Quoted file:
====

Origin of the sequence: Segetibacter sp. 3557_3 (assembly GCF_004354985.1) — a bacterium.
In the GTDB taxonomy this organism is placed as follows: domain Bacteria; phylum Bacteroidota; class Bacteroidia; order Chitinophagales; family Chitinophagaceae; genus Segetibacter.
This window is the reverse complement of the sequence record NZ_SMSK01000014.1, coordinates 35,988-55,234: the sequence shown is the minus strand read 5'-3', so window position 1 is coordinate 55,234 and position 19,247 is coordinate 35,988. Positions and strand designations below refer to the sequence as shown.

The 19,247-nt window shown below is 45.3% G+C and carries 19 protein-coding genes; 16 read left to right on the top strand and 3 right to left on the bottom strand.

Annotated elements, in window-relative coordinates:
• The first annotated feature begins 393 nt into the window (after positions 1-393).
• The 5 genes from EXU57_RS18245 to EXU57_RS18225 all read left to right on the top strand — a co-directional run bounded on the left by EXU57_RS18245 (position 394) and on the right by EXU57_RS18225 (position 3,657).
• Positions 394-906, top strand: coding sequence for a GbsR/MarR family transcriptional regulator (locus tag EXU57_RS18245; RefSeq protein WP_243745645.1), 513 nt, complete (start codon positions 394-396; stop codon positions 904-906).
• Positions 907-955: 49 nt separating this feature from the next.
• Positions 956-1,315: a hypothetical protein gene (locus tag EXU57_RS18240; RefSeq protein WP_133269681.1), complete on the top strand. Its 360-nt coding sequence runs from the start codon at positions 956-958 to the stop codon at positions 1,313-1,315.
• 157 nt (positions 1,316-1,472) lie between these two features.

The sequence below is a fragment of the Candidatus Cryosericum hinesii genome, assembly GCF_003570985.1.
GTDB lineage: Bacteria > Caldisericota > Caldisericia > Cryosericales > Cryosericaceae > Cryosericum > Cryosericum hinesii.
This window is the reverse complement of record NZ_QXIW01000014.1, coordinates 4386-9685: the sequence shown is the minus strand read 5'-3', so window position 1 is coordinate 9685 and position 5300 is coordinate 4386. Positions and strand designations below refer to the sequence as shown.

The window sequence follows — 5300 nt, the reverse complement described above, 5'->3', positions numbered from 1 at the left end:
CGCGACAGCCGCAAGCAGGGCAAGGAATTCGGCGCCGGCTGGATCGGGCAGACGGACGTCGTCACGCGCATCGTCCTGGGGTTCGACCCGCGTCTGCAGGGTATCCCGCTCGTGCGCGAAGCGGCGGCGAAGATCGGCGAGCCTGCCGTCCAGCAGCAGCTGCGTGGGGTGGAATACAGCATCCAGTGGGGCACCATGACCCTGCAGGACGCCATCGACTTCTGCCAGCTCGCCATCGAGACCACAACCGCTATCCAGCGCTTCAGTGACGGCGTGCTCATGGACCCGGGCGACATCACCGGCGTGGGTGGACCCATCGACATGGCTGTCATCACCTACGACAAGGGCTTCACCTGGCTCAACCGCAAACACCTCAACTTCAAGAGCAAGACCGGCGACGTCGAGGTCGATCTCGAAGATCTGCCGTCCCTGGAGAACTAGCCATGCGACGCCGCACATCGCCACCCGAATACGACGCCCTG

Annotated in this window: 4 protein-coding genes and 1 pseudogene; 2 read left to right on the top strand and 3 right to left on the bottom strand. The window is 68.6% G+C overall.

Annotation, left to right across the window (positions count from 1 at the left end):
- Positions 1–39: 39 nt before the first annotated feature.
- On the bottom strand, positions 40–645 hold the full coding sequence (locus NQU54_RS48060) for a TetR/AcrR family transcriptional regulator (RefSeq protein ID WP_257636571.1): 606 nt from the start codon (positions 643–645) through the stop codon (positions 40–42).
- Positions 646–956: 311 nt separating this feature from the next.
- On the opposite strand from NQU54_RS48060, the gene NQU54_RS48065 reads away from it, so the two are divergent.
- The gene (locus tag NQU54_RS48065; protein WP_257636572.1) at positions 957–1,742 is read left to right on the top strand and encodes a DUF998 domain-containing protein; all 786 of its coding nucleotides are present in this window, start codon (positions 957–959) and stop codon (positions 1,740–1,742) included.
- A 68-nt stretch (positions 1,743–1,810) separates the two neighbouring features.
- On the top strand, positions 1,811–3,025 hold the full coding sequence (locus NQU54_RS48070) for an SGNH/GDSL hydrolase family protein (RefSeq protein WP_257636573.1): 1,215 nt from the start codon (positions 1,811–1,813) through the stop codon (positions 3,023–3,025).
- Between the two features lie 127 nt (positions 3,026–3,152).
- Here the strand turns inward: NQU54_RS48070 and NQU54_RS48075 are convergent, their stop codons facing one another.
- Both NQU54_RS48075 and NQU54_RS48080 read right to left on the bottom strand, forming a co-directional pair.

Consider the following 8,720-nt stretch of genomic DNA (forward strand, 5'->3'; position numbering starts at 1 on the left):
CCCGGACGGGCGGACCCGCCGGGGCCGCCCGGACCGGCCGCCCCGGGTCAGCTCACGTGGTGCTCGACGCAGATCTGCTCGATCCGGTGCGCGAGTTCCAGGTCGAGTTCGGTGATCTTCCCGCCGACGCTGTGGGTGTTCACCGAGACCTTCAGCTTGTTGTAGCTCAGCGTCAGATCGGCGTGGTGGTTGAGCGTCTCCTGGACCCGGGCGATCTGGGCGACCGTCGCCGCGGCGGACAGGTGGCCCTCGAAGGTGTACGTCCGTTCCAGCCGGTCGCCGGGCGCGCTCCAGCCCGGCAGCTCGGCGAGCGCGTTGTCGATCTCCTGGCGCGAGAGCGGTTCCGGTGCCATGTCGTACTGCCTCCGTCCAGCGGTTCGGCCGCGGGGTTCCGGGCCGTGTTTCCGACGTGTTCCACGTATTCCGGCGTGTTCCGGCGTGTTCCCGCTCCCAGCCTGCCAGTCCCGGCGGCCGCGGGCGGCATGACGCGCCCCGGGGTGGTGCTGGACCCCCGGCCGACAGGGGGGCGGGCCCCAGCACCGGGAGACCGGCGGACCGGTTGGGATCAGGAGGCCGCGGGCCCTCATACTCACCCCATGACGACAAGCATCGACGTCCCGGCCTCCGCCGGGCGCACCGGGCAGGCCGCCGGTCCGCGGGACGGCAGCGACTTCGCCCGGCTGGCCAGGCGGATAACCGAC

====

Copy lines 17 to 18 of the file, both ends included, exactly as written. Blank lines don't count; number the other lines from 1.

Annotated in this window: 4 protein-coding genes and 1 pseudogene; 2 read left to right on the top strand and 3 right to left on the bottom strand. The window is 68.6% G+C overall.

Annotation, left to right across the window (positions count from 1 at the left end):